The industry, and prospect team members, weigh in on who they'd start a franchise with in center field.
A friendly reminder on how this works. I asked three scouts and two front-office members the following question: If you could start your franchise with one player at each position, who do you take? I then asked those scouts/front-office members to submit an MVP-style ballot at each position, with the first-place vote counting for five points, second place for four, etc.
Next up: center field. Everyone reading this knows how important center field is, so I won’t waste your time by telling you that many of the game’s best players play here. I guess I just did, though. The position isn’t as loaded as it once was, but there are plenty of talented options, and as you’ll see from the answers, those players draw a wide variety of opinions.
Today's update features Mariners righty Taijuan Walker, who showed off his outstanding stuff in a 12-strikeout outing for Double-A Jackson, and notes on 15 other prospects.
Pitching Prospect of the Day: Taijuan Walker, RHP, Mariners (Double-A Jackson): 6.2 IP, 6 H, 1 ER, 0 BB, 12 K. The 20-year-old Walker has front-of-the-rotation stuff. He features a plus-plus fastball, a potential plus-plus cutter, a potential plus curveball, and a fringy changeup. Walker may have to develop a splitter at the major-league level, but he has ace-level potential; 25.0 IP, 18 H, 6 ER, 3 BB, 33 K in four June starts.
Position Prospect of the Day: Lewis Brinson, CF, Rangers (Low-A Hickory): 2-4, 2B, HR, R, 4 RBI, 2 K. Something very in-depth should be coming on Brinson very soon. I know the strikeout rate is crazy high, but I believe in him.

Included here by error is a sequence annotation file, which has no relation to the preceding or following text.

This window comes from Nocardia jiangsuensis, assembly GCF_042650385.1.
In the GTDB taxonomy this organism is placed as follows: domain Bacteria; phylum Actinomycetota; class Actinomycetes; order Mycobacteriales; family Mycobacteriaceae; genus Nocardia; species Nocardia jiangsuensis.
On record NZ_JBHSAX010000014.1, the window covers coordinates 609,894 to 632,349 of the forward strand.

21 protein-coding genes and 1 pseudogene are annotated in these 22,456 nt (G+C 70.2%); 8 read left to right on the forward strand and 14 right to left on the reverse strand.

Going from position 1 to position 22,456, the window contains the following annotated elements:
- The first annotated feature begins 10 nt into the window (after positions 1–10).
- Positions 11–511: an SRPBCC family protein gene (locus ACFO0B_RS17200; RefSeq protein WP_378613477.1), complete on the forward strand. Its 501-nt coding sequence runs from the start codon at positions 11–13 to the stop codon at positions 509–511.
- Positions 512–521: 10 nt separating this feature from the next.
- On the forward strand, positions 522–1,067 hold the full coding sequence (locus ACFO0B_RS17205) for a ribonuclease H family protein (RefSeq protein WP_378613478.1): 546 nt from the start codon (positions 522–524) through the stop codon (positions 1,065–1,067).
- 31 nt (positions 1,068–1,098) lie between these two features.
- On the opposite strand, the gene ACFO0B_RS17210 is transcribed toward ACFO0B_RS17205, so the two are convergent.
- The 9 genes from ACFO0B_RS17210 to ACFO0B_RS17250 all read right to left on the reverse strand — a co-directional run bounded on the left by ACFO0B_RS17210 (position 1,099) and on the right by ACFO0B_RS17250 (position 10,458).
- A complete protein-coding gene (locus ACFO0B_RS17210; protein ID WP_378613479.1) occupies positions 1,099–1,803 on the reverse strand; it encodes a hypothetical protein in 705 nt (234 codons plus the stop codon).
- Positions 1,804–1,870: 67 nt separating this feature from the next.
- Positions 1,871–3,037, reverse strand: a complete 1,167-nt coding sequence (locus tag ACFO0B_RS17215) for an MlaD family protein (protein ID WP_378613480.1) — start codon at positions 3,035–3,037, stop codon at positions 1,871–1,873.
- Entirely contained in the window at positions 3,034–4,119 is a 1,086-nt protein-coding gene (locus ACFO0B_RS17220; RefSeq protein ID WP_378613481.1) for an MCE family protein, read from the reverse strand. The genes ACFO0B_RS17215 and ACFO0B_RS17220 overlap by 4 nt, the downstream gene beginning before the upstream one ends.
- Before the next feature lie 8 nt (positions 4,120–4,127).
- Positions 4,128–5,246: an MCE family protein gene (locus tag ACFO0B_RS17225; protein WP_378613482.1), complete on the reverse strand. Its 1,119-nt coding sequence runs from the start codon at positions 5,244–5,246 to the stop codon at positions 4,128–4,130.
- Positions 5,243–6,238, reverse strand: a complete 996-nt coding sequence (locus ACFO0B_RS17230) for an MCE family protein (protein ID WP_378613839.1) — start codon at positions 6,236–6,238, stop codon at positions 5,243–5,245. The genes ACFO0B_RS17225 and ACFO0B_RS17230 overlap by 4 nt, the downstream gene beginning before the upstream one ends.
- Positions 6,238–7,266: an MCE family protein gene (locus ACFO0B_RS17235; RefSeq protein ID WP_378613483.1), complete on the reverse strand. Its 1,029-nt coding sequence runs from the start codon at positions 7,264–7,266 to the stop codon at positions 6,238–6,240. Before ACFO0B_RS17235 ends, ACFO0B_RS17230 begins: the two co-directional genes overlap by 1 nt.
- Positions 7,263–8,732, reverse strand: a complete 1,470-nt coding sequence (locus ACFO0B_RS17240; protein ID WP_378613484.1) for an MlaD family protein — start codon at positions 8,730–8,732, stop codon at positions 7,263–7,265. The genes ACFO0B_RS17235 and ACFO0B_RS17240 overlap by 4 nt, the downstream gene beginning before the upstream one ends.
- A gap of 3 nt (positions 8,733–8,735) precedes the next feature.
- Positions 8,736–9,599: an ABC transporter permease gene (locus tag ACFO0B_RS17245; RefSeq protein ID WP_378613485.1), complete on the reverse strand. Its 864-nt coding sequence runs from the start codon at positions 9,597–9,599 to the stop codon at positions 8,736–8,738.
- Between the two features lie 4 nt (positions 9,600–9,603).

The Baseball Prospectus 2013 Top 101 Prospects, by Position, by Organization, and by Age
Yesterday, Jason Parks and the Baseball Prospectus prospect crew released our Top 101 Prospects of 2013, also newly available in printed form in the now-shipping Baseball Prospectus 2013 annual. The festivities were wild and raucous for all, perhaps tempered slightly for fans of the Chicago White Sox. Here is the Top 101 list displayed by position, by organization, and by prospect age. Enjoy!
Questions about a recent Rangers draft pick sends Jason down the rabbit hole.
It started innocently enough with a series of questions thrown my way on Twitter, questions that I wanted to answer but stumbled when I tried to arrive at an answer. It was the first evening of the amateur draft, and the Texas Rangers had just selected an absolute toolshed, a player that national pundits were quick to point out had one of the highest tool-based ceilings in the entire class. The player’s name was Lewis Brinson, a high school outfielder from Florida; to quote Kevin Goldstein, “monster athlete; sashimi raw.”
As the scouting reports rolled in, fans started to put the Brinson puzzle together, a gifted athlete with well above-average defensive tools at a premium position, plus speed, impressive power potential, a questionable hit tool, and a lot of game/tool immaturity. It was said that Brinson had the type of talent to be taken at the top of the draft, but his lack of refinement almost caused him to slide out of the first round. On the surface, it appeared that the fans offering comments and questions on my timeline were excited enough about the ceiling to be patient with the sashimi. I put my electronic pen down on the electronic page and suggested that a player of Brinson’s physical talent will be well worth the wait, even if he requires several years in the low minors to start showing signs of life. I praised the Rangers for going the high risk/high reward route, taking a raw athlete with tools over a more refined product with a higher floor at the expense of a lower ceiling. I praised myself for praising the pick. I put on a Peter Cetera record, American flag swimming trunks, and I praised myself to sleep.